The diet that affected women eat before, during, and after cancer treatment can play an important role in recovery. Diet is considered a supportive treatment option. But cancer and its associated treatment can sometimes change how and what patients eat. A diet that is healthy for some may not work for others.
The World Cancer Research Fund estimates that about 20 percent of all cancers diagnosed in developed countries are related to obesity, physical inactivity, excessive alcohol consumption and/or poor diet. While there is still much ambiguity about cancer and its connection to diet, particularly in relation to preventative nutrition and the healing powers of food. Nevertheless, it is important to deal with the topic, since diet has an important influence on prominent risk factors such as obesity and diabetes. This works best with myths and facts about the role of nutrition in cancer prevention and during cancer treatment.
Here are some of the most common claims about diet in cancer:
There is a link between cancer and being overweight or obese.
Yes, excess body fat can increase cancer risk by causing the body to produce more estrogen and insulin, and release hormones that can stimulate cancer growth. A new report from the World Cancer Research Fund suggests obesity increases the risk of at least 12 different types of cancer.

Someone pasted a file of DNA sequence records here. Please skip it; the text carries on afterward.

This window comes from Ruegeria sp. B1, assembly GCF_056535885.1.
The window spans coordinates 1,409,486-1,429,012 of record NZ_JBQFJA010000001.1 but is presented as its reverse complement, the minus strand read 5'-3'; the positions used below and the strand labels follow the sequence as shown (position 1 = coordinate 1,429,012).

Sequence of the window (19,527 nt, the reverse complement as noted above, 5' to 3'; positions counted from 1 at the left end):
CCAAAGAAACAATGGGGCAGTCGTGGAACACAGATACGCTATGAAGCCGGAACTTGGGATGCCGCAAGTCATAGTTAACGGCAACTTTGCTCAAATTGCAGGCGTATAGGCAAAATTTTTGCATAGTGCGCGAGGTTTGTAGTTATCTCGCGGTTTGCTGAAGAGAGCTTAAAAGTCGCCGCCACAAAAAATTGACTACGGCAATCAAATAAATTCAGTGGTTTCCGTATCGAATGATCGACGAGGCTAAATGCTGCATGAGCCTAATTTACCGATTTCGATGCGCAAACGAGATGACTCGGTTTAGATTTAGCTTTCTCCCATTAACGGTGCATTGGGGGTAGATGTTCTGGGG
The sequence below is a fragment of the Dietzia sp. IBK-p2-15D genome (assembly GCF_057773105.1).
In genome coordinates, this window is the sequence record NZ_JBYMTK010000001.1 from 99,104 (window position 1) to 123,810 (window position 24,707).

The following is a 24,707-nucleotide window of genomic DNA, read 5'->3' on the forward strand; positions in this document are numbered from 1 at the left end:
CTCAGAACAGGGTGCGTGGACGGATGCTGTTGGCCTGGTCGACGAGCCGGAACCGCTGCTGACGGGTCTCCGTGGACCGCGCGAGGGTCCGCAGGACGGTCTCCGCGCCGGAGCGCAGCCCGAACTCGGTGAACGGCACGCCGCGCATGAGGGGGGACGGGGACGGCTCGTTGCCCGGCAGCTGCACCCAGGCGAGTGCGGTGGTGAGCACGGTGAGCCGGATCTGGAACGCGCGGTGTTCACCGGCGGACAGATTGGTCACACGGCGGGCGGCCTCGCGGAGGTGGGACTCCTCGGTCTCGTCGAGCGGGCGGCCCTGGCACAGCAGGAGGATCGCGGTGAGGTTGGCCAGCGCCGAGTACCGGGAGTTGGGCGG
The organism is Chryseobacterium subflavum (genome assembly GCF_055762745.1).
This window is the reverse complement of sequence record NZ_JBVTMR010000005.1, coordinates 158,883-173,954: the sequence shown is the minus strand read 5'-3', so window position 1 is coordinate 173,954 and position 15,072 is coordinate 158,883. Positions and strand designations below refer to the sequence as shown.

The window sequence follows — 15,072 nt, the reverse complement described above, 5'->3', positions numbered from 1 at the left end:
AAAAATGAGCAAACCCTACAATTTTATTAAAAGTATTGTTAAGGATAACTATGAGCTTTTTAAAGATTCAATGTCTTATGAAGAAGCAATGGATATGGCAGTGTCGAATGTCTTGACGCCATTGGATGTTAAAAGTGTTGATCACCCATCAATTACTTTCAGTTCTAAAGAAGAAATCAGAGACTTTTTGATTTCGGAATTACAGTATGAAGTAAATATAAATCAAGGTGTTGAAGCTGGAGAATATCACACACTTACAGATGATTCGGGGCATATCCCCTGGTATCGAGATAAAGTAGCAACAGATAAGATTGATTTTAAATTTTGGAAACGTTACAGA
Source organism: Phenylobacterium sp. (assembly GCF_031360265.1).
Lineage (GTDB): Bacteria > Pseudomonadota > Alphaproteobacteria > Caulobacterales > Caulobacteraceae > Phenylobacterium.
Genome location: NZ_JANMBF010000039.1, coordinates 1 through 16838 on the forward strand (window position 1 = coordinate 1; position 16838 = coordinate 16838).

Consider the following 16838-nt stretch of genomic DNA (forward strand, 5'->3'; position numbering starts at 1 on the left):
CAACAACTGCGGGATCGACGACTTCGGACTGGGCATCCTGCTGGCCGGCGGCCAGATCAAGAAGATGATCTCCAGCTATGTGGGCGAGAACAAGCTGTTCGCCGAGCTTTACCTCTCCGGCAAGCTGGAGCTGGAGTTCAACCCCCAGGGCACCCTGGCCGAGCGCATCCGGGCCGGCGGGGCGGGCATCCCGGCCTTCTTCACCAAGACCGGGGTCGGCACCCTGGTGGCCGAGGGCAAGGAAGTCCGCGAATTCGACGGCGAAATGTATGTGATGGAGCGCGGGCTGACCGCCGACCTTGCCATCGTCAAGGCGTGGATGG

There are certain foods that have been linked to cancer risk.
Yes, high consumption of red or processed meat increases the risk of cancer in humans. Alternatively, eating fruit, vegetables, and whole grains helps reduce cancer risk. Processed and nutrient-poor foods (e.g. chips) should be consumed to a limited extent.
A list of other healthy habits to reduce the risk of cancer:
- Reduced consumption of sugary drinks
- Limited consumption of red meat
- Increase in plant proteins such as beans, lentils, tofu instead of meat
- Maintain a healthy weight
- Maintaining a Healthy Weight At least 150 minutes of exercise per week
- No use of tobacco in any form
- Limit alcohol consumption to 1 drink per day
- Avoiding excessive sun exposure
There are certain foods that “fight” cancer naturally
Agree to a certain extent. Eating an overall balanced diet can help reduce cancer risk or keep the body healthy during cancer treatment. In addition, antioxidants and phytochemicals found in fruit, vegetables and whole grains have anti-cancer effects in the body.
There are certain diets that cure cancer.
That is not right. There isn’t enough research to show that a specific diet can cure cancer. However, nutrition plays a supportive role and can help patients to better cope with individual components of the therapy (surgery, chemotherapy, radiation). Patients undergoing cancer treatment, especially chemotherapy, may experience nausea, vomiting, diarrhea, constipation, flatulence, dysphagia (difficulty swallowing), stomatitis (mouth infection), xerostomia (dry mouth), mucositis (pain and inflammation of the mucous membranes). In addition, there is fatigue (tiredness), loss of appetite and changes in taste.
Due to these side effects, there is an increased incidence of malnutrition. Dietitians therefore play an important role in cancer treatment in and around clinics by offering individualized strategies and nutrition plans. Patients are helped to achieve or maintain a healthy weight and diet based on their symptoms.